FreeBSD on 4K sector drives

All major FreeBSD filesystems support 4K sectors (UFS, ZFS, ext2), and so does the lower level - GEOM - but currently there's an issue of communicating this configuration between all the layers. A part of the problem is that the current drives (and the situation will probably not change during this new decade) advertise two sector sizes: both 512 byte and 4K, and the system needs to correctly interpret them. All this will be resolved when a consensus on the topic gets achieved, but until that happens (hopefully soon), there is a set of easy workarounds, which I'll describe here.

GEOM and the file systems do all IO access in byte offsets, so the underlying sector size isn't important as long as it's addressable. For instance, a command like "dd if=/dev/da0 bs=10 count=1 of=/tmp/foo" will fail since /dev/da0 is a raw device which cannot be read in increments of 10 bytes - only at "physical sector size", which is 512 (change bs=10 to bs=512). This means that basically, any file system that can do most of its IO as 4K-aligned will automagically work "good enough" in the configuration where the drive can do 512 byte access but optimally does 4K access. Luckily, UFS and ZFS can do all accesses aligned to 4K so they can work even on "pure" 4K drives. In fact, if the drive adverties 4K sector size as "one true sector size", both file systems will do fine by default, without any additional configuration. The rest of this text applies to the situation where the drives advertise both sizes.

1. Aligning partitions

The first step is to align the partitions to 4K offsets. Though again GEOM doesn't care, both fdisk and disklabel tools still behave like they are bound by old defunct CHS requirements and by default produce silly offsets like "63 sectors".

The default sysinstall configuration will also do this, so if installing on a 512/4K drive, manual intervention is required to make the partitions aligned to 4K (or in other words, 8 512 byte sectors). In this case, 64 sectors is a good alignment, 63 sectors is not.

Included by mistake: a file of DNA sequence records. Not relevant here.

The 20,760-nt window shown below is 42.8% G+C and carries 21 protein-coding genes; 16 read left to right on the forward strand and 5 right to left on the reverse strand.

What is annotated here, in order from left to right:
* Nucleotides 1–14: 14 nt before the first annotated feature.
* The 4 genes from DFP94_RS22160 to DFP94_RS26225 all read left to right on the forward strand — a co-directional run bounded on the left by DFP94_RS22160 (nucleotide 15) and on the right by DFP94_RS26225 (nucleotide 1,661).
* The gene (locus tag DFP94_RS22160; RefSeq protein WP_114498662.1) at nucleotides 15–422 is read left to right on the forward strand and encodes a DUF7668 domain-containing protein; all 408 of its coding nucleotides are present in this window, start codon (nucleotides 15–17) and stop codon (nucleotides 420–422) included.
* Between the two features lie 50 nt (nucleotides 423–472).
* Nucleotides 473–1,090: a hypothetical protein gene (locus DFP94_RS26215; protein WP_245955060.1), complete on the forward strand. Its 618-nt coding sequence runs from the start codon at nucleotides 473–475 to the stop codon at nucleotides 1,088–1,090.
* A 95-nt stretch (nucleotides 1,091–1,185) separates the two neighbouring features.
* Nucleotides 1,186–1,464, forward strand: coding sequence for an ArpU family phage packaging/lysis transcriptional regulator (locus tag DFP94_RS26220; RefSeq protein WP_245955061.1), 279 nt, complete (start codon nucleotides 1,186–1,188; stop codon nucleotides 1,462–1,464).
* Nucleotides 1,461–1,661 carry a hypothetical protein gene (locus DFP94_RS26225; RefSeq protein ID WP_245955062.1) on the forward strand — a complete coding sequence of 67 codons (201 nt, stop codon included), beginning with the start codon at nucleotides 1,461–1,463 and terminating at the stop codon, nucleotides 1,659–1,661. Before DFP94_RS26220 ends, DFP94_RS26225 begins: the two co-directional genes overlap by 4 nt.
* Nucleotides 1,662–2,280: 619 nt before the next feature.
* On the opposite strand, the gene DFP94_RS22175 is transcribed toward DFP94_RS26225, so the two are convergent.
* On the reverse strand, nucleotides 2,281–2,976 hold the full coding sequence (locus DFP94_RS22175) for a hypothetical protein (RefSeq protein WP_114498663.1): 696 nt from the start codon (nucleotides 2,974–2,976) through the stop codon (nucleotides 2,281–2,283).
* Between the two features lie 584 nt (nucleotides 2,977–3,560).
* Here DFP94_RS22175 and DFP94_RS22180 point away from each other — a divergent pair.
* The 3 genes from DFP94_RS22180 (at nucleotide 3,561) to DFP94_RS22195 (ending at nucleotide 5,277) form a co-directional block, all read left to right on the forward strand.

Using the manual gpart command, both the "start" and the "size" arguments need to be 4K-aligned. Old fdisk and disklabel commands should not be used in FreeBSD 8+.

2. UFS

UFS formatting (newfs) reques only that the fragment size be set to 4096:

newfs -U -f 4096 /dev/da0

This will basically ensure most of the IO is done in 4K offsets. FreeBSD 9 will use 4K fragments by default.

3. ZFS

ZFS requires basically the same things like UFS, only the "zpool create" command cannot accept an argument telling it what the alignment should be (ashift). To make ZFS issue 4K-aligned IO, the "zpool create" phase needs to be tricked into thinking the drive has 4K physical sectors. This can be done by using gnop - a GEOM class which is used for testing and which normally does not produce permanent changes (i.e. it doesn't write its metadata).

For each device which will be made a part of the pool, a gnop "chained" device needs to be created, and then those devices need to be added to a pool:

gnop create -S 4096 /dev/da0
gnop create -S 4096 /dev/da1
zpool create data mirror /dev/da0.nop /dev/da1.nop

This will create the "data" pool with the *.nop devices, making ZFS think the drives have 4K physical sectors. Next, the pool needs to be exported and the gnop devices removed:

zpool export data
gnop destroy /dev/da0.nop /dev/da1.nop

Next, the pool can be imported from the "raw" devices:

zpool import data

You can check the configuration of the pool by using the "zdb" command on the pool:

zdb -C data | grep ashift

The ashift should be "12" for 4K alignment. This works because ZFS writes the ashift value in its metadata.

There could be problems with booting from such drives, but apparently there are patches to fix those.